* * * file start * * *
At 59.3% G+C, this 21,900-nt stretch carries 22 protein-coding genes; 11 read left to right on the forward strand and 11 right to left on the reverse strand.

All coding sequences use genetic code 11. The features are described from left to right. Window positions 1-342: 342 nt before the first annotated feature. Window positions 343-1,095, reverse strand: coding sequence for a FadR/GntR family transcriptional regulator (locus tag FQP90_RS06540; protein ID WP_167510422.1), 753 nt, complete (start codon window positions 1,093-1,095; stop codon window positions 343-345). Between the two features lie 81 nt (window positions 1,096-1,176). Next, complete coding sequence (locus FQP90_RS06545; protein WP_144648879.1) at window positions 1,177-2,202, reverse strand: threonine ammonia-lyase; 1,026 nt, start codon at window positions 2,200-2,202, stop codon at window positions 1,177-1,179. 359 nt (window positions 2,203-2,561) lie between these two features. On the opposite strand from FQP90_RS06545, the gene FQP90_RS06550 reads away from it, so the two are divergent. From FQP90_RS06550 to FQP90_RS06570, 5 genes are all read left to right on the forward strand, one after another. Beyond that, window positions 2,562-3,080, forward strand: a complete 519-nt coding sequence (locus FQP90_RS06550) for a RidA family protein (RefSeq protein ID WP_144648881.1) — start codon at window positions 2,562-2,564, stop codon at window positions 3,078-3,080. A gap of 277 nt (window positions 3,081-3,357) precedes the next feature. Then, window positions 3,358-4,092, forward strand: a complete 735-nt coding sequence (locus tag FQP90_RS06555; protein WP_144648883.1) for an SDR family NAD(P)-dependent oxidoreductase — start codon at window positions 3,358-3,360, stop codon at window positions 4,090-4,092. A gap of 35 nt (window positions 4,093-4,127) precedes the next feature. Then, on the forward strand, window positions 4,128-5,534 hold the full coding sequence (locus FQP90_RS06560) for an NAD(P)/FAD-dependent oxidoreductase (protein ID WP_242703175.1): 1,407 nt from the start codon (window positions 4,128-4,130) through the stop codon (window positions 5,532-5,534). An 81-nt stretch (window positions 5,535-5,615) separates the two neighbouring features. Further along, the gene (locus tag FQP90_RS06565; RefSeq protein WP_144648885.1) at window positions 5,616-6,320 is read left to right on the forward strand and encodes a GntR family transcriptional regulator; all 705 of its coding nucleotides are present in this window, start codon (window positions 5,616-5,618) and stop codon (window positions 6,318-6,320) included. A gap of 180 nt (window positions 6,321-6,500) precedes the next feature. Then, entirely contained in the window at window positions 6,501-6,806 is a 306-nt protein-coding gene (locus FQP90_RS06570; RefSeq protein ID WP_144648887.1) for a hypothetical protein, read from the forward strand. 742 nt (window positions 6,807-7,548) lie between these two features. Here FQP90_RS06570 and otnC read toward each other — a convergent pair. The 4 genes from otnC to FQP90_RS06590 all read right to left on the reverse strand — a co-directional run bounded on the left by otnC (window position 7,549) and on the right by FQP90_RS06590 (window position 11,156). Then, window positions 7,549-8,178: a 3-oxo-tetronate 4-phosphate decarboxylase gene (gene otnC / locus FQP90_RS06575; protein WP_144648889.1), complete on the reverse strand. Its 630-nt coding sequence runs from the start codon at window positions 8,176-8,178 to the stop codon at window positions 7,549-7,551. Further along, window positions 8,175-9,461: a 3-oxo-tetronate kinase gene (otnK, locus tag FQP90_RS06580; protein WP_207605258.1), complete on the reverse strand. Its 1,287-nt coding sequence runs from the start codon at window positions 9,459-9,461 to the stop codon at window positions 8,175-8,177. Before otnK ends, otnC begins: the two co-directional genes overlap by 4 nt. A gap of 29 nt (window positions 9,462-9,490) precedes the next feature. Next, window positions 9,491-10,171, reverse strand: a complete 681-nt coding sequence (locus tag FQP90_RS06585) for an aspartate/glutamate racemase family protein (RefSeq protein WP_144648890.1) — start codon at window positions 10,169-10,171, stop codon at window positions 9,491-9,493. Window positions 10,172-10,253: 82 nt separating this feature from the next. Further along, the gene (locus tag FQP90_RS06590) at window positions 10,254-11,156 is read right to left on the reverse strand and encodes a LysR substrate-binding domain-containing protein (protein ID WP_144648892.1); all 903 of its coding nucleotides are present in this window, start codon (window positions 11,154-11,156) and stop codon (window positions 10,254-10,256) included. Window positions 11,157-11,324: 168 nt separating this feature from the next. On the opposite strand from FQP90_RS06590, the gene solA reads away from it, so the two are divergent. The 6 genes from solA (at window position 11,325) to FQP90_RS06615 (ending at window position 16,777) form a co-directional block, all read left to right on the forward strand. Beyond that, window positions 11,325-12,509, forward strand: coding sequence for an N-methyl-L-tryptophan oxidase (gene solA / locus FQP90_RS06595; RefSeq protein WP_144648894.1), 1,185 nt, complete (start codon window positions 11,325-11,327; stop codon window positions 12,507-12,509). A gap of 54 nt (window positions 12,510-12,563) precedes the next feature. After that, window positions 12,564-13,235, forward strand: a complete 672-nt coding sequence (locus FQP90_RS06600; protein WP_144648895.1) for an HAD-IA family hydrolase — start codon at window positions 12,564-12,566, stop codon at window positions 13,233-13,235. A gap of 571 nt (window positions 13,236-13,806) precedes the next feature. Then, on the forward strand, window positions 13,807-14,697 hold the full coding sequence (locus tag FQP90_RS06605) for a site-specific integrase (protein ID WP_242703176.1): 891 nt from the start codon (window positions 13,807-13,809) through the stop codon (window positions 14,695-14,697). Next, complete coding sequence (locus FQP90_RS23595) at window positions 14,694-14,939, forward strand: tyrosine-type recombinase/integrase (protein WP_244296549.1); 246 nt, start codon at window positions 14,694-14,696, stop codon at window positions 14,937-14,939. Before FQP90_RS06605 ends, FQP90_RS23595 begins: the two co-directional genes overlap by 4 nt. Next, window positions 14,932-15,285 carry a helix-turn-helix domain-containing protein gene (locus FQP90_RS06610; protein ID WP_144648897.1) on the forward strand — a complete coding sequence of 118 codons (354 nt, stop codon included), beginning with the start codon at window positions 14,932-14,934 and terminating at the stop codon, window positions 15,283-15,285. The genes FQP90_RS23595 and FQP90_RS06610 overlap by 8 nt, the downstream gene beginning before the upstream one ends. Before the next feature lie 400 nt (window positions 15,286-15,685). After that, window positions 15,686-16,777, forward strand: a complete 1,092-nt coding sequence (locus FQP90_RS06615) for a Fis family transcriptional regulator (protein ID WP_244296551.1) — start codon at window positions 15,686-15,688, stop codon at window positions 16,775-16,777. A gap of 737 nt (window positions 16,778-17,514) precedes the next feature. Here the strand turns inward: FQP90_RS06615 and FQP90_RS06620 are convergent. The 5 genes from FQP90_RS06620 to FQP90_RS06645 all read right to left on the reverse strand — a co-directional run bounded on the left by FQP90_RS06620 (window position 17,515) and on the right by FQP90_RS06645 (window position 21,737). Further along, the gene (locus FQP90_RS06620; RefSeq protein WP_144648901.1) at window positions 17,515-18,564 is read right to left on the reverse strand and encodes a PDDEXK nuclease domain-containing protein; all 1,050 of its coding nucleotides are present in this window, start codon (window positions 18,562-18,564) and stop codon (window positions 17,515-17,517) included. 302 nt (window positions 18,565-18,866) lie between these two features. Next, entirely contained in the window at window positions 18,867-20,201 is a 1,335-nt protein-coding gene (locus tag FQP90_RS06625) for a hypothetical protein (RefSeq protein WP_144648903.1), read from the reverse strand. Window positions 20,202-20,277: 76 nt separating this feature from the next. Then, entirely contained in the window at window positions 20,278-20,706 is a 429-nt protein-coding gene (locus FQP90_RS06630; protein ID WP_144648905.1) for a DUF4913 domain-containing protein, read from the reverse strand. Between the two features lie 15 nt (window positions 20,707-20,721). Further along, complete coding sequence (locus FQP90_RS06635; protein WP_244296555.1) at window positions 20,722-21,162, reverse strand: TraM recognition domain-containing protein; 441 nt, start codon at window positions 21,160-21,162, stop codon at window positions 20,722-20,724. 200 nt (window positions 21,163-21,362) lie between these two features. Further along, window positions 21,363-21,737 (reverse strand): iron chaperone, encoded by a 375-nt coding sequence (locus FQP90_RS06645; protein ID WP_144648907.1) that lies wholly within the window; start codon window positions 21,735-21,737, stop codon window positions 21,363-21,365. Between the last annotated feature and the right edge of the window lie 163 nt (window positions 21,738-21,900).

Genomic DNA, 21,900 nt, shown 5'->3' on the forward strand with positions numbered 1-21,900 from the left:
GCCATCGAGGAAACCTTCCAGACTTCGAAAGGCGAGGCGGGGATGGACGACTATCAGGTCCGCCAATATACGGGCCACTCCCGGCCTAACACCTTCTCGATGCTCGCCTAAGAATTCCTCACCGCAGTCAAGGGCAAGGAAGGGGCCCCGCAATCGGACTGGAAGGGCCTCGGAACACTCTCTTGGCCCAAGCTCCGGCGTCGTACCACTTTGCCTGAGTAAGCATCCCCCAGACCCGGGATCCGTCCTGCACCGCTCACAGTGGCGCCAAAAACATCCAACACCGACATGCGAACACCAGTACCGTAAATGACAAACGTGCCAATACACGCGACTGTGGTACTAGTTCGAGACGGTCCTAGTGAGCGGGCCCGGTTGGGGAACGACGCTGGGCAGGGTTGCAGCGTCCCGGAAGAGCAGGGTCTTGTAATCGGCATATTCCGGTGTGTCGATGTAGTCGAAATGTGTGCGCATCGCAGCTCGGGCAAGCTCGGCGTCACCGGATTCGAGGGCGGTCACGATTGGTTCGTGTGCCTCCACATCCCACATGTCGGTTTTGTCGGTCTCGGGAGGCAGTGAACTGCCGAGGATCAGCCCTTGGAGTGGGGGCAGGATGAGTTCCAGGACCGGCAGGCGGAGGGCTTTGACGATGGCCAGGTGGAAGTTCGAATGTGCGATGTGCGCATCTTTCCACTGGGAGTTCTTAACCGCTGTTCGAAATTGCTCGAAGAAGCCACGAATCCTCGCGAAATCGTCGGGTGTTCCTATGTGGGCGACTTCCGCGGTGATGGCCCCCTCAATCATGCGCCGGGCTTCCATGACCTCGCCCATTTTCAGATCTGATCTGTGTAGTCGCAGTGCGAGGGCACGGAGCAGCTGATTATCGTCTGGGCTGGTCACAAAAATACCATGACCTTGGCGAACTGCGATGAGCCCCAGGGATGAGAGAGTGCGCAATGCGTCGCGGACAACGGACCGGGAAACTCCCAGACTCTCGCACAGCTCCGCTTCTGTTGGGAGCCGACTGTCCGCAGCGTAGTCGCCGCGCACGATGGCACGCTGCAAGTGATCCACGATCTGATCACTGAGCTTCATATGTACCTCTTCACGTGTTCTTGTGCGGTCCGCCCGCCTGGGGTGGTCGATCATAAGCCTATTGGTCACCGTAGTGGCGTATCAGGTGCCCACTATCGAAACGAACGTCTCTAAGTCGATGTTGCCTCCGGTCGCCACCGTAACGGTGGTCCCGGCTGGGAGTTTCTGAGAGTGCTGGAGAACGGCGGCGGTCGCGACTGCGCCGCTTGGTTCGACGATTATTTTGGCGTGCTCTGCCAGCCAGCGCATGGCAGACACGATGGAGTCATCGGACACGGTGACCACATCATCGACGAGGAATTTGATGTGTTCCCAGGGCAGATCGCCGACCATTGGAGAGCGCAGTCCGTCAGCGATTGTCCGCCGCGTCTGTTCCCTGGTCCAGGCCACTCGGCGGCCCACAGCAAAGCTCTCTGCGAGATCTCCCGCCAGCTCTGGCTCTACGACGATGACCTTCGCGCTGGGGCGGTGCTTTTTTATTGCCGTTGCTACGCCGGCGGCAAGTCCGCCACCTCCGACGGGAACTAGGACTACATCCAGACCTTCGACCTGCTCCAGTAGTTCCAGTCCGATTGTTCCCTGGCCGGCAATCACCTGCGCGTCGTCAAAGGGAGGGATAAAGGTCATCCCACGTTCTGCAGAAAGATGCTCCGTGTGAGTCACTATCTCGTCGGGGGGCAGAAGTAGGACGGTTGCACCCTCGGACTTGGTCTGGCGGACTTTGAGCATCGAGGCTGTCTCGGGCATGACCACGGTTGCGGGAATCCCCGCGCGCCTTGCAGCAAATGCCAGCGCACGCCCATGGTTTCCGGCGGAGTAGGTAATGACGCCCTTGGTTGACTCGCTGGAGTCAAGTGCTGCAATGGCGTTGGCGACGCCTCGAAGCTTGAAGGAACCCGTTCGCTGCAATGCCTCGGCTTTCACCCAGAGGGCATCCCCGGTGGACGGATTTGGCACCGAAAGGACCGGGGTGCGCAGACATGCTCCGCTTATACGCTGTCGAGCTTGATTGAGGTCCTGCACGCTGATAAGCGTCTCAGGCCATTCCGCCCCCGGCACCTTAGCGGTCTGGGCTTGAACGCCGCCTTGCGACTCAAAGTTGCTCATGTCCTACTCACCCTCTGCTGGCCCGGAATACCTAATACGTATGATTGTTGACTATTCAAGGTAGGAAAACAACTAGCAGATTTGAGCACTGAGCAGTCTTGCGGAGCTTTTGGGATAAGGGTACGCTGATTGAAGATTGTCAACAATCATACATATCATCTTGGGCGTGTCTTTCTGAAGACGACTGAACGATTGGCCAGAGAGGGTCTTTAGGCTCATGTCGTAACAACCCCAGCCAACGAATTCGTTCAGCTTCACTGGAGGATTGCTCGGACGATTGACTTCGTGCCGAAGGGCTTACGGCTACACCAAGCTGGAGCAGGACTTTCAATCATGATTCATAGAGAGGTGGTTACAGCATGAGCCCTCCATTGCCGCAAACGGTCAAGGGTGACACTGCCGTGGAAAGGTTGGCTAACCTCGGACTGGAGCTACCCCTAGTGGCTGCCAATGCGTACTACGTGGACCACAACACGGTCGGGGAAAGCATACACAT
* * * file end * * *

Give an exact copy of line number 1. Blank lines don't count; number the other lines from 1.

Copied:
At 59.3% G+C, this 21,900-nt stretch carries 22 protein-coding genes; 11 read left to right on the forward strand and 11 right to left on the reverse strand.